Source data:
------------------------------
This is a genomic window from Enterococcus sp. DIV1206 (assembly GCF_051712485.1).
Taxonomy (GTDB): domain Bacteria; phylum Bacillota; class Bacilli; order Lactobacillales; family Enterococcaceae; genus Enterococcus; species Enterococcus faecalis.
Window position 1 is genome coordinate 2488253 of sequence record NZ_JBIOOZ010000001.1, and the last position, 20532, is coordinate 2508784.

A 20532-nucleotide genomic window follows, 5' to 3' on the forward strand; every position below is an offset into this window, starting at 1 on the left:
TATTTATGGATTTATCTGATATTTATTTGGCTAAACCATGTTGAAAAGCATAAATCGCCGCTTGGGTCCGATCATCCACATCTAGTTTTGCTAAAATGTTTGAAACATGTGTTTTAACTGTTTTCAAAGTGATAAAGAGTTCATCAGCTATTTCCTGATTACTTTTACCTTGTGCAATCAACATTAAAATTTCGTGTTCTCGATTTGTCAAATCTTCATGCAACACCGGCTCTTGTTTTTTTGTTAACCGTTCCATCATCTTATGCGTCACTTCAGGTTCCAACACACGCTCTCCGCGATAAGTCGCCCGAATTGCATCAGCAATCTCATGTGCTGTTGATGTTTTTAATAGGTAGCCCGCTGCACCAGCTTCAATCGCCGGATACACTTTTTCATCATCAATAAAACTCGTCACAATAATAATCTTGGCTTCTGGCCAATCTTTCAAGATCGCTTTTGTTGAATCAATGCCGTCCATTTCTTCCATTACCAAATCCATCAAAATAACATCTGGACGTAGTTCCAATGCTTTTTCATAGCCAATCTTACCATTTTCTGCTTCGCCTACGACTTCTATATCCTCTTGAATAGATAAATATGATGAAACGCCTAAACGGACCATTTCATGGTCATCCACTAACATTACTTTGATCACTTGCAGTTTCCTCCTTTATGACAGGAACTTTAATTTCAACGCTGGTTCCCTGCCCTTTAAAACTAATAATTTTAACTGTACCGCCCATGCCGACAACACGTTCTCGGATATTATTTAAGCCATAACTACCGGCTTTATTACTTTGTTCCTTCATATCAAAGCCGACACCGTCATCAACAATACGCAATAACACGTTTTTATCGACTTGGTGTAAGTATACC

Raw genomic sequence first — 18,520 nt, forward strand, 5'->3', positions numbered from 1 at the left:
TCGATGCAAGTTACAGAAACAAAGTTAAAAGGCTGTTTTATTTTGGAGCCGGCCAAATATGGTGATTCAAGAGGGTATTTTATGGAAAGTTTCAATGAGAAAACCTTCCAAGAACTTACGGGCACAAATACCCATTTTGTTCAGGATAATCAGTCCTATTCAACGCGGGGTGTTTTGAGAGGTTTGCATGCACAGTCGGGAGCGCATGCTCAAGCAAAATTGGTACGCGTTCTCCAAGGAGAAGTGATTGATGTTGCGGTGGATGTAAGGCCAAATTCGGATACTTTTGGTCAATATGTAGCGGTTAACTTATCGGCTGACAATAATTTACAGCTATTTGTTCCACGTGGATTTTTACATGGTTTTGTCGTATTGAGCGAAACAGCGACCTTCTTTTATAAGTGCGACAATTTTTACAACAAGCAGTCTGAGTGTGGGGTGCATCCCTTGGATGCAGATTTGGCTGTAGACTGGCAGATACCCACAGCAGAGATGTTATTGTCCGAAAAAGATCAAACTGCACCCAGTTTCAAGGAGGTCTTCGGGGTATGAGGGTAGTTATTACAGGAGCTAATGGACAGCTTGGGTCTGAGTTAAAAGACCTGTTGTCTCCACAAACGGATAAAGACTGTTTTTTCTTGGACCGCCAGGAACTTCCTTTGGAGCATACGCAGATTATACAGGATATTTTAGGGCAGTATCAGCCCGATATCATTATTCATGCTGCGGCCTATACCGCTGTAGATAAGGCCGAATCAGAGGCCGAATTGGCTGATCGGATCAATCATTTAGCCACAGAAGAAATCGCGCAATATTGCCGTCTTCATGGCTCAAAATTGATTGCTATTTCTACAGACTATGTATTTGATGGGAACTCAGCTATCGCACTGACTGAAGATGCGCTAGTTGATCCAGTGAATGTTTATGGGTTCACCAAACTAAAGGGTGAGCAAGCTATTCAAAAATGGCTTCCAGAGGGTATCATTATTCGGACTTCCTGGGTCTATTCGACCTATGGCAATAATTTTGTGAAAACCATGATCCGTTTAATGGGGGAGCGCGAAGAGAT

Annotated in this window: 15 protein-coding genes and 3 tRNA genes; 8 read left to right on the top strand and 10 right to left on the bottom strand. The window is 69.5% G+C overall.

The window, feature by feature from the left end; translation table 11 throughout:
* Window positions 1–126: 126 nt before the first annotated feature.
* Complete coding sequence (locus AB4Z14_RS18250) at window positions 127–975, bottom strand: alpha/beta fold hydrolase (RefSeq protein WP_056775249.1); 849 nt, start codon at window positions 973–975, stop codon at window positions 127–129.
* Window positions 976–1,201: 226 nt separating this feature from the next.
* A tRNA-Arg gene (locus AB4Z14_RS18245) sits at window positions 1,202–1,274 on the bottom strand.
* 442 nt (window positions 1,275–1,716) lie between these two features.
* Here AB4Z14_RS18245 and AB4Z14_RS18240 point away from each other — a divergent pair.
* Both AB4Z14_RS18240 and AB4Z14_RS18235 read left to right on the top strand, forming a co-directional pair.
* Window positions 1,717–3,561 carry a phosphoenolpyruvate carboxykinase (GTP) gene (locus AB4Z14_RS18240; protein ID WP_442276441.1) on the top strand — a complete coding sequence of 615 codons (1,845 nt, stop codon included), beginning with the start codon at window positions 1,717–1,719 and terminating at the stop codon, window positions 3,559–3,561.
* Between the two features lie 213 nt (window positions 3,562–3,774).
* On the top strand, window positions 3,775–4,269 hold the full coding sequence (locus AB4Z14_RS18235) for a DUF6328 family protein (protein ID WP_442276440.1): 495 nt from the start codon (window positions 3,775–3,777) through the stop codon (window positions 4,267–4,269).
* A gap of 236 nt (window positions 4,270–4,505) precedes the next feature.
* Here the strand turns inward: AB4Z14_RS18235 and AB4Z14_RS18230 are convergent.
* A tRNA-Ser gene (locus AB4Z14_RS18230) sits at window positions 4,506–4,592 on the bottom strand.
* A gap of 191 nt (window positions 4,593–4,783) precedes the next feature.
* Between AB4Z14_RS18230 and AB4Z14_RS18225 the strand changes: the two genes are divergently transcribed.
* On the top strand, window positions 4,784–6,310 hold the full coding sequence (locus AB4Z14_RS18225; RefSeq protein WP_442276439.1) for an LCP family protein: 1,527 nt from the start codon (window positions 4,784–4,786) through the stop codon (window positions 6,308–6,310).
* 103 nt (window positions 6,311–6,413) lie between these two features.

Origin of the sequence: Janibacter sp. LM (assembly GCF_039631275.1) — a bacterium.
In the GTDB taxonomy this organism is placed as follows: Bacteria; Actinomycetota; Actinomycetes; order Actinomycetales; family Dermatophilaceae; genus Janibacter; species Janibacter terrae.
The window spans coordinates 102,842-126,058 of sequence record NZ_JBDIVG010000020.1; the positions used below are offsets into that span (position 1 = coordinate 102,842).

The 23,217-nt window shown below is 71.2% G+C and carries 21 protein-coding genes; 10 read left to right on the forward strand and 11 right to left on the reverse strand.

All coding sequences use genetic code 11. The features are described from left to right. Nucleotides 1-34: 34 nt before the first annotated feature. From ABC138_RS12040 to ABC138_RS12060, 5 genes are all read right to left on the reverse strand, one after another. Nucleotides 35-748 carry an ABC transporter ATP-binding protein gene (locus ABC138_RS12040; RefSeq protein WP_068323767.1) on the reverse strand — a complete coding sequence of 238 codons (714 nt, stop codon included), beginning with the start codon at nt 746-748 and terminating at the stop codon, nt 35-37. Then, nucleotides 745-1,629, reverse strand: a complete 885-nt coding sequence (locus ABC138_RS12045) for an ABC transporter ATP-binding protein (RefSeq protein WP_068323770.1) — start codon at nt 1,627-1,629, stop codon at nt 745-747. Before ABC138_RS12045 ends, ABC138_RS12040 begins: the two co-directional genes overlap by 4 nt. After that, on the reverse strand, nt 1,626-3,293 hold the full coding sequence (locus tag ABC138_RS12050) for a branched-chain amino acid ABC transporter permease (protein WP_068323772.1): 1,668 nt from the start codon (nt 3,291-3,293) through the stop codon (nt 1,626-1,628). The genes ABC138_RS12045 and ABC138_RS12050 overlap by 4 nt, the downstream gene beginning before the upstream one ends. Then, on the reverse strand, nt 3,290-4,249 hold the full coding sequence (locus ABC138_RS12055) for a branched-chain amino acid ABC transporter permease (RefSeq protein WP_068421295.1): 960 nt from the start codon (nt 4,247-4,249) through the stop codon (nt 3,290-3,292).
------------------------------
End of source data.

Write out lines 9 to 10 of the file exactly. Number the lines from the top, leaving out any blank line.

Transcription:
The window, feature by feature from the left end; translation table 11 throughout:
* Window positions 1–126: 126 nt before the first annotated feature.